Negative beliefs typically go hand-in-hand with low self-esteem. Whether conscious or unconscious, negative beliefs wield a significant influence over how you see yourself in the world. Negative beliefs function a lot like a lens that you view life through. Life looks a lot different when you’re looking through an “I’m not good enough” lens versus an “I am good enough” lens. Common negative beliefs that are connected to shame and low self-esteem include: “I’m inadequate,” “I’m worthless,” “I’m a failure,” and “I’m bad.”

Traumatic childhood experiences can have a significant impact on your sense of self.

Trauma refers to difficult experiences that have a lasting negative impact. Trauma can be the result of a severe event – like an abusive experience - or a common occurrence – such as ongoing criticism by a parent. Examples of traumatic experiences that can lead to childhood shaming and low self-esteem include:

  • Abuse – verbal, emotional, physical, and sexual abuse can be extremely damaging and lead to a sense of worthlessness, defectiveness, and a lack of safety.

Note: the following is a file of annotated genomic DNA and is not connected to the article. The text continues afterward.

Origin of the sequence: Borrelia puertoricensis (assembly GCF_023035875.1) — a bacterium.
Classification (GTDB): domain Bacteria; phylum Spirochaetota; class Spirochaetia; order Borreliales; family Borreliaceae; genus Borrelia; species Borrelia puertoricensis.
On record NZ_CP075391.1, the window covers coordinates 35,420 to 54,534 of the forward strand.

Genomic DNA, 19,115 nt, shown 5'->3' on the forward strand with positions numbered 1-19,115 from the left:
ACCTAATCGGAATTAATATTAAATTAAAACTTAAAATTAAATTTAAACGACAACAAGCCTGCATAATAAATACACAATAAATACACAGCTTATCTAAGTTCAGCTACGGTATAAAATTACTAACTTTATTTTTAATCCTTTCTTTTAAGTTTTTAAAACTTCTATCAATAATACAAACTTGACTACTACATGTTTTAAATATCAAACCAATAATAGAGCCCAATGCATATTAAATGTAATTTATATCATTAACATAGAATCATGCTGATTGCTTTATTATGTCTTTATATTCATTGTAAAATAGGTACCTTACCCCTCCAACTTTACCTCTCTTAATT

• Abandonment or Neglect – it’s difficult to feel good about yourself when the most important people in your life – your parents – are uninvolved or uninterested in who you are, where you are, and what you’re doing in your life. In some cases, such as due to illness or depression, a parent may be unavailable. Either way, feeling dismissed, abandoned, or neglected are strong sources of shame.
  • Criticism – being repetitively told that you’re not good enough by parents, teachers, coaches, and/or other authority figures can be a serious barrier to feeling secure and confident and can result in a pattern of inner criticism.
  • Teasing or bullying – being subjected to teasing or bullying can leave you feeling unsafe and worthless, especially if no one stood up for you or helped you to deal with this problem.
  • Lack of support around a childhood challenge (e.g., a learning disability, peer teasing, or bullying) – it’s expected that you would face challenges when growing up. The key is whether anyone was there to support you through those challenges. If you we’re supported, you had an opportunity to grow; if you were unsupported, you may have felt defective, worthless, and lonely.